Lively Public Debate About Brent Lea

Councilís willingness to listen to residents on issue questioned

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Thursday night saw St Paul's church full of residents wanting to discuss the planning application to put a primary school on Brent Lea Recereating Ground; this will be decided next Thursday.

The case officer, Steve Hissett stated that the planning report had already been written which recommended approval of the planning application for the two year temporary use of Brent Lea as Floreat Brentford.

This set the tone for what proved to be an angry meeting of residents couldn't understand why any of the brownfield sites in Brentford were not suitable for a primary school, whether temporary or not.

Anger was expressed, notably by Paul Slattery but from several members of the audience, that as a resident of Brentford for over 30 years he hasn't seen any new schools being built when there was plenty of space, alongside developments like Ferry Quays and Brentford Dock, and that this school place crisis didn't happen overnight.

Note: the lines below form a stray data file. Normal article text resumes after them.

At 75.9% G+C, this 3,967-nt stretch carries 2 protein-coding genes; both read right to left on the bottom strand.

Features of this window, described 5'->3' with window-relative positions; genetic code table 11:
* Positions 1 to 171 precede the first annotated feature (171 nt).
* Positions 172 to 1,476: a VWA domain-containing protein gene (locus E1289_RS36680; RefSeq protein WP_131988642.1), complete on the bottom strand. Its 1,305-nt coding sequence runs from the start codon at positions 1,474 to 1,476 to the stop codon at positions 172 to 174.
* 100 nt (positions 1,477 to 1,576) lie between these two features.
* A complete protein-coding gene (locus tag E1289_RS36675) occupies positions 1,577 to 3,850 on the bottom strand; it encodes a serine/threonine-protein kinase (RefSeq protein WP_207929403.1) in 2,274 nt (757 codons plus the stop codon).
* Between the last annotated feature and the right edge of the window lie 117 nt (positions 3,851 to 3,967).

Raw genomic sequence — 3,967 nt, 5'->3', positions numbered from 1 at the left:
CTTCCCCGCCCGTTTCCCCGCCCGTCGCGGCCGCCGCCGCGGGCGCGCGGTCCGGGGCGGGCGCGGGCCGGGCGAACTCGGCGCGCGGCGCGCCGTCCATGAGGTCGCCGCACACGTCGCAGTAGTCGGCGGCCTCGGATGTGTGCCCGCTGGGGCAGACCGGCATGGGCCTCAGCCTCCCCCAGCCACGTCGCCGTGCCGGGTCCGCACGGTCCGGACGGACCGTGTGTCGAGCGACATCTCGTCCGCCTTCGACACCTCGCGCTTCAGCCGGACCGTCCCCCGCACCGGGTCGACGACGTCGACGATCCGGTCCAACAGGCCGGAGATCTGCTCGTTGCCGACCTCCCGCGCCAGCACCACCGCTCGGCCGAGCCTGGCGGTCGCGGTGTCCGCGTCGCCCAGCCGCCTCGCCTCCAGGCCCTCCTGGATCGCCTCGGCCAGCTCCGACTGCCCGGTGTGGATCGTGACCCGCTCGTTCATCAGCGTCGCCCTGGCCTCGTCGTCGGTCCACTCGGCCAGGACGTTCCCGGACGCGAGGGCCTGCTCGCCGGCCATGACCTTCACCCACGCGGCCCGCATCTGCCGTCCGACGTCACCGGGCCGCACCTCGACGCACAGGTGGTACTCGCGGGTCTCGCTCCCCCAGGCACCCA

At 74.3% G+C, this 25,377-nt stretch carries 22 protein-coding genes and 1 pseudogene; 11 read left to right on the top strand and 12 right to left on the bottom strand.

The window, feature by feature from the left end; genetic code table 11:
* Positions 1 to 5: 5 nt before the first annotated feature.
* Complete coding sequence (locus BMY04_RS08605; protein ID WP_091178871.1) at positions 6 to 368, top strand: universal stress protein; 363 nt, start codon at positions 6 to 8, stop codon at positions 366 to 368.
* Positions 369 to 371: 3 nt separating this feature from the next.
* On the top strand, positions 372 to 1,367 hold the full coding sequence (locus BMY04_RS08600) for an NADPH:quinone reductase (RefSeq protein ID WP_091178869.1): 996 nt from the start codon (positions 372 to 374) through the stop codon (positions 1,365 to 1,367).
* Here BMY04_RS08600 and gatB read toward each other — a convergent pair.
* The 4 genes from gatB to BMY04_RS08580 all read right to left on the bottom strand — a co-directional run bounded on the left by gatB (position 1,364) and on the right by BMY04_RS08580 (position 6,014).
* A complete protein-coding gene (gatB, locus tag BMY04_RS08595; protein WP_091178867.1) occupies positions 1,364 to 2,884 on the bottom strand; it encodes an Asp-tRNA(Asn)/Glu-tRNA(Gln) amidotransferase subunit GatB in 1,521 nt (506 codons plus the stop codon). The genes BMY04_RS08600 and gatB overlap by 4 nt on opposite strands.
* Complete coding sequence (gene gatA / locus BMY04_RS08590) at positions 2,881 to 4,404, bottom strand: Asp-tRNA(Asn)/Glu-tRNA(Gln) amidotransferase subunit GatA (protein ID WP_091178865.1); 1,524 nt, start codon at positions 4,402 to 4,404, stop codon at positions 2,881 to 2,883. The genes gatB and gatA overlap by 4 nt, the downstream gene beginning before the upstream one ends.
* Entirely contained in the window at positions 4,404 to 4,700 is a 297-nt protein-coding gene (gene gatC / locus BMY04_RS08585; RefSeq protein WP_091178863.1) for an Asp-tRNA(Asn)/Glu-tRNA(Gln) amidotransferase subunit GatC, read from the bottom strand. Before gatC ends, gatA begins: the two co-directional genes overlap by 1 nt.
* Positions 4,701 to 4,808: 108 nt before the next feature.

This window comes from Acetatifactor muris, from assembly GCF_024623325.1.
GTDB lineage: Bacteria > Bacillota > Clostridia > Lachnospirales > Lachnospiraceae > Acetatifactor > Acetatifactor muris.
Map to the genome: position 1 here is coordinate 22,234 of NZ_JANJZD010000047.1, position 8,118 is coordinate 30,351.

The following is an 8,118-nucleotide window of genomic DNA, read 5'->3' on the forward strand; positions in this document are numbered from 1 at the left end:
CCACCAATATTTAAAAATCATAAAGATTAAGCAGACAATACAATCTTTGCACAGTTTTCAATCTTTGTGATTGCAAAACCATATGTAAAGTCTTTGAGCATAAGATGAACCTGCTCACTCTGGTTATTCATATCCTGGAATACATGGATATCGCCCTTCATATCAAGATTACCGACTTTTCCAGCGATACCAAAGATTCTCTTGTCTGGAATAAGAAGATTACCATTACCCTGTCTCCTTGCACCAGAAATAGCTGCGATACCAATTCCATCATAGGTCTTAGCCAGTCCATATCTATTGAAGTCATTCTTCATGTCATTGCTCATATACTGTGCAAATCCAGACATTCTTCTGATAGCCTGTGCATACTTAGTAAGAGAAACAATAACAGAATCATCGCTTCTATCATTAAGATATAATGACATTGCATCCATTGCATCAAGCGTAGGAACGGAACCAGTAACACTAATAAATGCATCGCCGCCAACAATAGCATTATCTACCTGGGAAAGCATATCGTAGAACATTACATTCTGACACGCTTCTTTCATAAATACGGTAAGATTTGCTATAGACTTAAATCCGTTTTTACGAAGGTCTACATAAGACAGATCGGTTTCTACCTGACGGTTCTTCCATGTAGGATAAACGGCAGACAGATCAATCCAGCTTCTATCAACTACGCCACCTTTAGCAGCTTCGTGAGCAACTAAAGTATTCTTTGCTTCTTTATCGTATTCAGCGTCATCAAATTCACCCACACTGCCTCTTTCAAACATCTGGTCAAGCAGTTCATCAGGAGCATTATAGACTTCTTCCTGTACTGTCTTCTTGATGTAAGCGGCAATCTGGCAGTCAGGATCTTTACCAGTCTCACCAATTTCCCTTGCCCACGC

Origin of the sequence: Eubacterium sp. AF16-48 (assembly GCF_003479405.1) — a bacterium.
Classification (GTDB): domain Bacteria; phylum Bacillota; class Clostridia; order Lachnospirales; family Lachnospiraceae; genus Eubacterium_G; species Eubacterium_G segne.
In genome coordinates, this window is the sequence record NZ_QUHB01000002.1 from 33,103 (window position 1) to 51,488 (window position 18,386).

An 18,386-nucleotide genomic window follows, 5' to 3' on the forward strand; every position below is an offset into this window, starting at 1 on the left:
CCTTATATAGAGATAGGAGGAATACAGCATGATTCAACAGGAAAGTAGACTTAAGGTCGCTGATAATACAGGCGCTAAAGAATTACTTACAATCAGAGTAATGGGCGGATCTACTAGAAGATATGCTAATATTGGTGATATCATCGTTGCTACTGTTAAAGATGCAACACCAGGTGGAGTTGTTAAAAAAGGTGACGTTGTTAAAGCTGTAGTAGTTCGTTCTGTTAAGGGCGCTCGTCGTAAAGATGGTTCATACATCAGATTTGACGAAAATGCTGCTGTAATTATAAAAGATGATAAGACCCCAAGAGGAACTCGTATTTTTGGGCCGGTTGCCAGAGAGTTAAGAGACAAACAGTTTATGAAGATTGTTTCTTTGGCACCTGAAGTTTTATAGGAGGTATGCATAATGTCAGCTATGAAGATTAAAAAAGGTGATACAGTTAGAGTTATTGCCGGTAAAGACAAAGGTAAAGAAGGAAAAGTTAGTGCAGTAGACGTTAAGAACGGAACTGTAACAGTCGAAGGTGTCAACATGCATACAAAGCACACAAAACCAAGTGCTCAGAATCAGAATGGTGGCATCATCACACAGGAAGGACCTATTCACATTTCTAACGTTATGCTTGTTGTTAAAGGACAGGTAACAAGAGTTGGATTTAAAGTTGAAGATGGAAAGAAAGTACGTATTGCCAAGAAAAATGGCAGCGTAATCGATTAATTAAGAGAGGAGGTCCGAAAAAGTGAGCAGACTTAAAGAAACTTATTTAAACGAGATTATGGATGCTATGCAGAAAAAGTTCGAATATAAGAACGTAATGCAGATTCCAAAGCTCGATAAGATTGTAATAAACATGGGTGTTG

The current system means that free schools can be set up wherever they want and that local authorities have little control over this process. David Brockie, School Placement Planning, explained that over the past few years all school have or are being expanded to their maximum capacity, at varying costs, depending the suitability and size of their sites. They are working with education providers like Floreat to build new schools. Funding from Department of Education goes to free schools, not to councils. Projections of places needed are dependent on approved planning applications rather than tentative ones so are less precise the further into the future you look. There is an approved formula that calculates child yield from developments.

George Wigan, of Planning Policy has been developing the local plan which has to allocate sites for education and Brent Lea was not one of them. He did agree that a large proportion of the borough's housing is in Brentford.